AIX: Artificial Intelligence Experience

Embracing Human-Centered Design in AI User Experience


MARCH 2024

Introduction

In the era of rapid technological advancements, artificial intelligence (AI) has emerged as a transformative force across industries. From frontier models like GPT-4 and Gemini Ultra to user applications like Microsoft Copilot and Ideogram, the list of AI applications is almost endless. In fact, one AI aggregator has over 12,000 unique AI apps at the time of writing.

The quality and accessibility of powerful generative AI (gen-AI) models has not only increased the opportunity for product innovation, it's also made product development easier, by providing entrepreneurs, product teams, and developers with powerful tools to support the design and development process. While the focus of many new AI products is on showcasing technological advancements, the success of these applications heavily depends on their user experience (UX). 

At MindPort, we advocate for integrating human-centered design thinking into AI development and implementation, to create products that put the human first. We believe that the future of AI is human-centered, and that these technologies should be designed to enhance and support human interactions rather than replace them. We define this as Artificial Intelligence Experience (AIX).

Within this article we explore AIX via the principles of human-centered design thinking, examining how AIX differs from traditional UX. We draw upon ideas from human-computer interaction (HCI) and UX research, as well as human-centered design principles, founded upon cognitive psychology and anthropological studies of technology, to explore this new field. We explain why a nuanced understanding of AIX is vital for successful AI development and implementation.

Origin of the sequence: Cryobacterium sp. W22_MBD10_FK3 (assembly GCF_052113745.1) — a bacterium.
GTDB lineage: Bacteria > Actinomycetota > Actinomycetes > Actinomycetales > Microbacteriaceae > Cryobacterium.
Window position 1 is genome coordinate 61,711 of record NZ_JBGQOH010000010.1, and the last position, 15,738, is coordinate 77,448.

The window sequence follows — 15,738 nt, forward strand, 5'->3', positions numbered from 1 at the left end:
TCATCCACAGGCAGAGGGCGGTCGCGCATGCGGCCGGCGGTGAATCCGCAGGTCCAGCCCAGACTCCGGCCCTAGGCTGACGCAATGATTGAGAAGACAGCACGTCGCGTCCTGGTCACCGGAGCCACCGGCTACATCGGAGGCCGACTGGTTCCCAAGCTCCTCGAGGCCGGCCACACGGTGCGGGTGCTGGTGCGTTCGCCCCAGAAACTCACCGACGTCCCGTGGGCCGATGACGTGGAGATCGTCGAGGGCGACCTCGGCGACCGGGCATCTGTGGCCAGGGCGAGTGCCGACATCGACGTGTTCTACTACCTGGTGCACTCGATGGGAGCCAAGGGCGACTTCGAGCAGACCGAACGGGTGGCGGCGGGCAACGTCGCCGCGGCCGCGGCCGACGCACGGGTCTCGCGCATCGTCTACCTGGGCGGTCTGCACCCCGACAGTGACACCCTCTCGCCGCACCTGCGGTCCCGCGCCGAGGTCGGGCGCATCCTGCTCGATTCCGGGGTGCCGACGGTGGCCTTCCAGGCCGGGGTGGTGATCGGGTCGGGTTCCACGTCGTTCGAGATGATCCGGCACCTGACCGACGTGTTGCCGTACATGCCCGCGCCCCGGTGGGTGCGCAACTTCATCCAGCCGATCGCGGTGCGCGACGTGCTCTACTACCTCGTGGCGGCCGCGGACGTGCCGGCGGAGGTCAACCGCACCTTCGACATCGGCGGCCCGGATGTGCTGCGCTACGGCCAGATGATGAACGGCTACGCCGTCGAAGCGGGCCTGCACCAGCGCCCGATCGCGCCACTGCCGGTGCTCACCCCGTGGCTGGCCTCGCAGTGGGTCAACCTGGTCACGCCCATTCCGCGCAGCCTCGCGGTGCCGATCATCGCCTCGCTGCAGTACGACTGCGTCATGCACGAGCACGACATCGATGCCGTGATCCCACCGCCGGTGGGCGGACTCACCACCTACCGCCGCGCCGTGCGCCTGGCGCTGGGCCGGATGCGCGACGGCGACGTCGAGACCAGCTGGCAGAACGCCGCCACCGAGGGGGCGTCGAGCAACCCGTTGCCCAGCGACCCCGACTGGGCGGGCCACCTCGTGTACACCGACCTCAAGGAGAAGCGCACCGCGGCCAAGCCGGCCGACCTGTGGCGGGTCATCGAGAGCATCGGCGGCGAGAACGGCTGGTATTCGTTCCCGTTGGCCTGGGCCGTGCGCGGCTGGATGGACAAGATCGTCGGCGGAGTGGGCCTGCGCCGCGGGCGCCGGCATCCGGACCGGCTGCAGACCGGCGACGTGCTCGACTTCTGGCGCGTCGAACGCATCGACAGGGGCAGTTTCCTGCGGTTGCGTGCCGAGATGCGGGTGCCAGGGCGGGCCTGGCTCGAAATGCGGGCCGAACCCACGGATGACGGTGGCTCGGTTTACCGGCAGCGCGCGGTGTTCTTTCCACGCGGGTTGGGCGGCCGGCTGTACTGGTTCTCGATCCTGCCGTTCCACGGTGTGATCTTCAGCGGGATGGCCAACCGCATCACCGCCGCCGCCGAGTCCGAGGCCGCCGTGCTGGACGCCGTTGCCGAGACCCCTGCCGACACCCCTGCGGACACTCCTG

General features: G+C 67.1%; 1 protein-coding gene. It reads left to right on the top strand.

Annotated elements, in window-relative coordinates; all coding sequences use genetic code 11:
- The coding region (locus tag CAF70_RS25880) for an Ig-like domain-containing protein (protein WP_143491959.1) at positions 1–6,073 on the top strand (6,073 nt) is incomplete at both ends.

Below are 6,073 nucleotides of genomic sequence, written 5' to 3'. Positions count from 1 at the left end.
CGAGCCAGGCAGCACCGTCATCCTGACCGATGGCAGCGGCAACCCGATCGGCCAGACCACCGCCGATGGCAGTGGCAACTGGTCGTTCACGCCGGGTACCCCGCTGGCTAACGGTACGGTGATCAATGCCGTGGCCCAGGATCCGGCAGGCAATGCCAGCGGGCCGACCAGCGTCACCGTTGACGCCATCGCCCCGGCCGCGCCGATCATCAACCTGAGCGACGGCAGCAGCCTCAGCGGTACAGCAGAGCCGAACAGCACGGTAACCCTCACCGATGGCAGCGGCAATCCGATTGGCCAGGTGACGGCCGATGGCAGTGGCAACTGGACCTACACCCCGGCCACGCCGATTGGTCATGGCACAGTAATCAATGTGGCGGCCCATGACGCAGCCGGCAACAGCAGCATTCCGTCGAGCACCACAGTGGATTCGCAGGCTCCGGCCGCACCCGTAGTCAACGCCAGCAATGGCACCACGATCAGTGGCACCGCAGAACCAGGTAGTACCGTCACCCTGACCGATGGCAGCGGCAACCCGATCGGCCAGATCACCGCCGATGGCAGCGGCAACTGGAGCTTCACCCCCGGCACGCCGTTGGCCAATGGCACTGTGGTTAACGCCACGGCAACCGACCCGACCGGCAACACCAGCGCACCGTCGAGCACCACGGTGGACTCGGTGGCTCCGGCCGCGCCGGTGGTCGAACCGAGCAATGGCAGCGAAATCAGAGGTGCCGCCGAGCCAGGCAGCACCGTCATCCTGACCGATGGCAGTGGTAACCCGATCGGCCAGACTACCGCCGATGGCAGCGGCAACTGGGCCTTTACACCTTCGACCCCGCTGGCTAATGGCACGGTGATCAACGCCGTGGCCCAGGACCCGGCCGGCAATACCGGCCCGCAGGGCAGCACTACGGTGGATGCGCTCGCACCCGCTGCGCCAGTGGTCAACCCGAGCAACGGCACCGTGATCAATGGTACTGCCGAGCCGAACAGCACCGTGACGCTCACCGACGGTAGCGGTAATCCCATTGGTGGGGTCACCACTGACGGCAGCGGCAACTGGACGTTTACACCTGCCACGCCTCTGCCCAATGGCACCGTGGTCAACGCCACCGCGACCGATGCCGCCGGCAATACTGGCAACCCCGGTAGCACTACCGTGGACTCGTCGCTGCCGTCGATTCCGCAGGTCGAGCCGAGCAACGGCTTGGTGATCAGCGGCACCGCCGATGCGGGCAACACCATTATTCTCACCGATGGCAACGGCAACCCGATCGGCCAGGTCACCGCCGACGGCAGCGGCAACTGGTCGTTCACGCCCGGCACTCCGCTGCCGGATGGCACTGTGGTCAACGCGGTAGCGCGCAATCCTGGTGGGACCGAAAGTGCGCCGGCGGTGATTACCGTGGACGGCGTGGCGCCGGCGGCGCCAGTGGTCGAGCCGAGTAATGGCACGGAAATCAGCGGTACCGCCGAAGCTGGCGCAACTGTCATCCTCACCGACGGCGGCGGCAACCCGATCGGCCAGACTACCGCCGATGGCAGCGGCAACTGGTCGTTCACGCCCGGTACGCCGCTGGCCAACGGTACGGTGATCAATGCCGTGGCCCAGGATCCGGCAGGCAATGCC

Human-Centered Design Thinking

At its core, human-centered design thinking prioritizes the needs, experiences, and contexts of people, ensuring that the solutions developed are not only technologically sound but also deeply resonant and meaningful to those who use them. This philosophy is rooted in empathy, a commitment to understanding individuals' real-world experiences, and a cyclical process of ideation, prototyping, and testing.

The principles of human-centered design thinking are anchored in the belief that effective solutions emerge from a deep understanding of the user's perspective.¹ These principles include empathy, co-creation, iterative development, and a holistic understanding of the problem space:

In the context of the user experience, human-centered design thinking offers a robust framework for creating systems, technologies, and interfaces that are intuitive, accessible, and enjoyable to use. This involves employing qualitative and quantitative research methods to gather insights into user behaviors, needs, and motivations. Techniques such as user interviews, surveys, observation, and usability testing become crucial in uncovering the nuances of user experiences. These insights inform the design process, guiding the development of user personas, journey maps, and wireframes that reflect the user's reality.